I’m still to meet someone happy to have no news about their behaviour.
There is plenty of literature about how to give feedback. And one of the promoted methods is the Sandwich method. This method proposes to present “corrective” feedback between two positive things. So one should start and finish stating something that would boost the other person’s ego. This method’s primary concern is not to let the other person too much on the low end. And first glance, this seems to do the trick.
Allow me to enlighten you about the dangers of such a practice.
Feedback is a tool that allows one person to know which way to go. This means we should use feedback both for praise and for path correction.
Unfortunately, I’ve seen too many people thinking they should only employ feedback in a corrective way. So this brings me to the most dangerous outcome possible. Every time a line manager (a “boss”) asks someone to chat and starts stating something good about the person, that person’s mind will jump right into “fight-flight” mode. The individual already knows what comes next, which will be a harsh feedback moment. And when someone is on a “fight-flight” mindset, forget about stating good things to soften things out. Stress levels will increase like a rocket into the sky, and the entire message will be blocked.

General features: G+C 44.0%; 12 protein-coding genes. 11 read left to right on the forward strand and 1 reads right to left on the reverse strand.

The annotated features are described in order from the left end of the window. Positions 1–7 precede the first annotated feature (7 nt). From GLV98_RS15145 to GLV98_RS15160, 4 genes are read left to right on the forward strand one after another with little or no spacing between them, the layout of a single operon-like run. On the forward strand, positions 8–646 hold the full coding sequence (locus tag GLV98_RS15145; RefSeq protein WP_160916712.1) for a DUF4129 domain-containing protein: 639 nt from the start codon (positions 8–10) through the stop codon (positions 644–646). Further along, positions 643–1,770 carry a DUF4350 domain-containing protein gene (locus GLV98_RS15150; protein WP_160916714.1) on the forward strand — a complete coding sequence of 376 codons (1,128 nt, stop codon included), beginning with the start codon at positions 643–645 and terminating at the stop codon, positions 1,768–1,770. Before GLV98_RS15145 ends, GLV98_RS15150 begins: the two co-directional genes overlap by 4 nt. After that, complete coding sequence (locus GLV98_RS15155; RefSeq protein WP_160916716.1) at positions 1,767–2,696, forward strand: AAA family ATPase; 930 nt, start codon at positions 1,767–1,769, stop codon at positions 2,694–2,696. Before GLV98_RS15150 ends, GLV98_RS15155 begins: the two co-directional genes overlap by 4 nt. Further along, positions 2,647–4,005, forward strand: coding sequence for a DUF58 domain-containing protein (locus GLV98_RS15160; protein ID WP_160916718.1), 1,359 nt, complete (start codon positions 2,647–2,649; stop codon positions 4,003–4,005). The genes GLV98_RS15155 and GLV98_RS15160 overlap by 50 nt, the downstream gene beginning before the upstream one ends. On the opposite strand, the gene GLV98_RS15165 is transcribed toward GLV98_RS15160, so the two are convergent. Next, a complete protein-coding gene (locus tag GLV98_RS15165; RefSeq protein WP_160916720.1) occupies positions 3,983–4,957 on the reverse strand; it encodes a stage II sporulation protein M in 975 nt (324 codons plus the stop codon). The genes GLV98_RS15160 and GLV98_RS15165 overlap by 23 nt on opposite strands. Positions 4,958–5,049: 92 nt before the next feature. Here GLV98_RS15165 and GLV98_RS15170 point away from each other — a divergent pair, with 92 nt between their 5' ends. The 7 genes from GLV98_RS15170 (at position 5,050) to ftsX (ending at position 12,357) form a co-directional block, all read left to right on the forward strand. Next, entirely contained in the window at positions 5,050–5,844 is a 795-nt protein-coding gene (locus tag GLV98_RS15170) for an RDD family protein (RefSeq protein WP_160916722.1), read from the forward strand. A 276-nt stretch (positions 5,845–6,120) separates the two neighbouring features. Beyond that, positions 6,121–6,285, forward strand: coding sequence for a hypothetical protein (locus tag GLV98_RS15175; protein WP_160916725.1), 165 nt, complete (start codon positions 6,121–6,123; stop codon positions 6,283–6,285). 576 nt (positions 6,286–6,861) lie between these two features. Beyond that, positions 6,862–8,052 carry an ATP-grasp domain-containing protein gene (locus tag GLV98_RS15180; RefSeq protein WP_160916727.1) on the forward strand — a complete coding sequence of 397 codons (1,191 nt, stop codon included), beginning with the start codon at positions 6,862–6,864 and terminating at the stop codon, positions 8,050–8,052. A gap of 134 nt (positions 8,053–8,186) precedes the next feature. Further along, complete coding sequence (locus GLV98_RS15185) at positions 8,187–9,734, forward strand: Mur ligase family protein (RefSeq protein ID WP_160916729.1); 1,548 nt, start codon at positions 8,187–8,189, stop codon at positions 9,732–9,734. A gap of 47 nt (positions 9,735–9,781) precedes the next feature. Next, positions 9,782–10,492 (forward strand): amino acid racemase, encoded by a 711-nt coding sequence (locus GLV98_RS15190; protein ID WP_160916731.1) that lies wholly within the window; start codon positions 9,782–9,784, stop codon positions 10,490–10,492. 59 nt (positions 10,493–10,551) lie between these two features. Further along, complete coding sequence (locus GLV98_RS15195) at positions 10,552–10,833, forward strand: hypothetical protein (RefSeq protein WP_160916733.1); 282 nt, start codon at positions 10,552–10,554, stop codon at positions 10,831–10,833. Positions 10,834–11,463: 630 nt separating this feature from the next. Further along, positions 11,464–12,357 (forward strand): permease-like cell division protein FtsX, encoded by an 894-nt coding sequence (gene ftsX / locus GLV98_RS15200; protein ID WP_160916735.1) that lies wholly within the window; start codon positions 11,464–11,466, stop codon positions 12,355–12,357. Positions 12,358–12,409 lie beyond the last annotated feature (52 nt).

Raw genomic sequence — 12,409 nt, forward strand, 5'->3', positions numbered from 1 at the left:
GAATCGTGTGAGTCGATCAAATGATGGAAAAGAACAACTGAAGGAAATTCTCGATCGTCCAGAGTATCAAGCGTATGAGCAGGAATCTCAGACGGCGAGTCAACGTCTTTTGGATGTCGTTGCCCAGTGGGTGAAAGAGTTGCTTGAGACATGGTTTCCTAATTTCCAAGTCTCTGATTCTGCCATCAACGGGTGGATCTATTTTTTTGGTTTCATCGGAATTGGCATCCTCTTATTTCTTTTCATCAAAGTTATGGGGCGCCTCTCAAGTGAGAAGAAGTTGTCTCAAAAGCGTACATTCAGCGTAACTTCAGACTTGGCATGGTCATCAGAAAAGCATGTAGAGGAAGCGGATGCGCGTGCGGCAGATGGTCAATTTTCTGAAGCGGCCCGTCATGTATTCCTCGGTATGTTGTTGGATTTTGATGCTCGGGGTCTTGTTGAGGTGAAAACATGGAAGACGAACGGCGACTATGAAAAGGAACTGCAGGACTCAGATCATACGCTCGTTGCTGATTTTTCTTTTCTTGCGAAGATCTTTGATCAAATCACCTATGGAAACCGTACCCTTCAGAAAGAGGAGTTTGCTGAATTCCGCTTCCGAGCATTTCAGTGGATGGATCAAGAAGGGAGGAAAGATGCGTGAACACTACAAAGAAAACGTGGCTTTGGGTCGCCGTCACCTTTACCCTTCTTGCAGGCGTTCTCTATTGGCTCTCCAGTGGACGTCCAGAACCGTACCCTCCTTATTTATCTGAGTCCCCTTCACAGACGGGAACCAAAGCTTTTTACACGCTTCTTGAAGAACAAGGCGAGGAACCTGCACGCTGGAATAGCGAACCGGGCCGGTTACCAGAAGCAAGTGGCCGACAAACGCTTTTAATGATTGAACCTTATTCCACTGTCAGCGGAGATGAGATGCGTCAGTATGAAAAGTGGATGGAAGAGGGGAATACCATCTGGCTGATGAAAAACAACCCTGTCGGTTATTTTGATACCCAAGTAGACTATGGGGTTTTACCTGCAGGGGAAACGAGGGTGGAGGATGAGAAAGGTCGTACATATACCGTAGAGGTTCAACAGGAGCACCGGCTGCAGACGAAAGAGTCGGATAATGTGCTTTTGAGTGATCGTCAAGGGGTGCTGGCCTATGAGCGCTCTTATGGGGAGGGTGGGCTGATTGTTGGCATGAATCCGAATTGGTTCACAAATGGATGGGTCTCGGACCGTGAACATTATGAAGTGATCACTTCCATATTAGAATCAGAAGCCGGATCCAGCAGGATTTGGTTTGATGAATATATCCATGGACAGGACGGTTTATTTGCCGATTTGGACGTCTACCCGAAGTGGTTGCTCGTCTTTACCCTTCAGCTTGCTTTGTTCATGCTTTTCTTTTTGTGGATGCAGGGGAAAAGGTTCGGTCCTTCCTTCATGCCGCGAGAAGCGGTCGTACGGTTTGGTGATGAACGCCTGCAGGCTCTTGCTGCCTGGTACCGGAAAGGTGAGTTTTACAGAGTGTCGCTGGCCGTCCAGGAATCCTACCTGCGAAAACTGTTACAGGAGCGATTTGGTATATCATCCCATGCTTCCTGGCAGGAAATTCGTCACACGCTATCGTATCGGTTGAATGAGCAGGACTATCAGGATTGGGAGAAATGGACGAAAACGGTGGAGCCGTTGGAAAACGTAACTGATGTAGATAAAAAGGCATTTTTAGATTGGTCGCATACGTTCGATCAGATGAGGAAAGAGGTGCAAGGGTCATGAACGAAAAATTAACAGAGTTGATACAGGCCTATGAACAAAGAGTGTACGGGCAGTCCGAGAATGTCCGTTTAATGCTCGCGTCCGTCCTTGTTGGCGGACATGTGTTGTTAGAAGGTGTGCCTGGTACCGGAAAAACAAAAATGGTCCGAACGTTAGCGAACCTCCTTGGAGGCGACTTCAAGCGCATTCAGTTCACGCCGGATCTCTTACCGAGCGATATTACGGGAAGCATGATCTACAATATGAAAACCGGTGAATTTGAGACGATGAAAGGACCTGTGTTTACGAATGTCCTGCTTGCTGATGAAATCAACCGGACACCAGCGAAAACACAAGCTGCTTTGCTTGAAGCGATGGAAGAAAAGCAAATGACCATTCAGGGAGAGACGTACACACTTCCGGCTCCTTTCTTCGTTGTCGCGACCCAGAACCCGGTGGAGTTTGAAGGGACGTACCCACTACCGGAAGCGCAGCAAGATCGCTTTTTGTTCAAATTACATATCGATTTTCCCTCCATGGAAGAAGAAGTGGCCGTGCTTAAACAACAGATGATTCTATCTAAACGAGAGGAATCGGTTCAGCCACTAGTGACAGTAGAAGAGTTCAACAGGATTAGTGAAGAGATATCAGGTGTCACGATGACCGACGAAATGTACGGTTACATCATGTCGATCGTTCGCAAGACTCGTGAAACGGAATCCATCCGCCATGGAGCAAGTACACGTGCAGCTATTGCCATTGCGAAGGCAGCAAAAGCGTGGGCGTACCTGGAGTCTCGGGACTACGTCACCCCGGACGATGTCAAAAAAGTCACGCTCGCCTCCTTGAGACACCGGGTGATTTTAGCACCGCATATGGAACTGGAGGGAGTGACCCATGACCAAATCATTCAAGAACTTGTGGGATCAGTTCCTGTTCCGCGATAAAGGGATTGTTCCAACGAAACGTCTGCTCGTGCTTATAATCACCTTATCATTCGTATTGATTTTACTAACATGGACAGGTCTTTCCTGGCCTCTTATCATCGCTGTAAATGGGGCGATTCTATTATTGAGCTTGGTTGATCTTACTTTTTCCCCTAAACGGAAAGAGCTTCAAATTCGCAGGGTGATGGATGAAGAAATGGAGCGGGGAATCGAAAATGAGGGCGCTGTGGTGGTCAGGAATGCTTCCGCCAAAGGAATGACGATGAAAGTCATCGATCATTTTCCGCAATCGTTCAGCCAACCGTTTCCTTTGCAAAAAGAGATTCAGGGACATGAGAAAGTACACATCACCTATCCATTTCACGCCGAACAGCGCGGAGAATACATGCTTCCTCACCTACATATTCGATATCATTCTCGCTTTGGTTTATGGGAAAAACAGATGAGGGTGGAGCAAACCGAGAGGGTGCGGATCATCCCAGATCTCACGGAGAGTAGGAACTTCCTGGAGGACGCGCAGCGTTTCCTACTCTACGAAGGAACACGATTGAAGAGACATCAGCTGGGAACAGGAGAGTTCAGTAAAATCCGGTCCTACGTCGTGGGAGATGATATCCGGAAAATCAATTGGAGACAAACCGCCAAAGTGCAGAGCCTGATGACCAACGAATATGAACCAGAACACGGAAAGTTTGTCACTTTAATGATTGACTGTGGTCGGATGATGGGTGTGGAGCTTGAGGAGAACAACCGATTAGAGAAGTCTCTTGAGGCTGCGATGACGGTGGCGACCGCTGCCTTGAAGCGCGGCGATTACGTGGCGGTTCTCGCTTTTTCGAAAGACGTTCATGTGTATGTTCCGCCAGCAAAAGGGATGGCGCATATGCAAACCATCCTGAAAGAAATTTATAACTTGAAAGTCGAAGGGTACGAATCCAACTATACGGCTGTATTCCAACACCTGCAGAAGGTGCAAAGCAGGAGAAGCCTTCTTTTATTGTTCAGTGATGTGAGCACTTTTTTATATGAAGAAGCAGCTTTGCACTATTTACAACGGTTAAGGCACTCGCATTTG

Now let us pretend that one day, god forbid, that line manager wants to praise a specific behaviour, give a kudos, say thank you. The direct report will not understand, will not get the message. And we can understand why. It will start with something nice and boom … the “fight-flight” mode will trigger automatically – “because after the good comes the crap”.
People are people. We are a challenging species to deal with.
As you may imagine, this will lead to a not-so-friendly environment where people will breathe hypocrisy. And when people feel unsafe, people leave … or worst, they wither.
So let us recap.
A feedback loop should be used to keep people accountable (“the path correction talk”).
A feedback loop should also be used to let people know what we value and what we like about their performance or behaviour (“the kudos and keep-it-up talk”).
And you should not use those two simultaneously; please avoid the “Sh$t Sandwich” (sandwich method’s friendly name).
There’s more about feedback, but I will talk about it another time.
Until then, respect and be respected back. Remember that we all are humans trying to live another day to tell the tale and meet our human needs.
Bye, Ric Castelhano
(edit: text revised with Grammarly – Thanks to Nuno Valente for the feedback)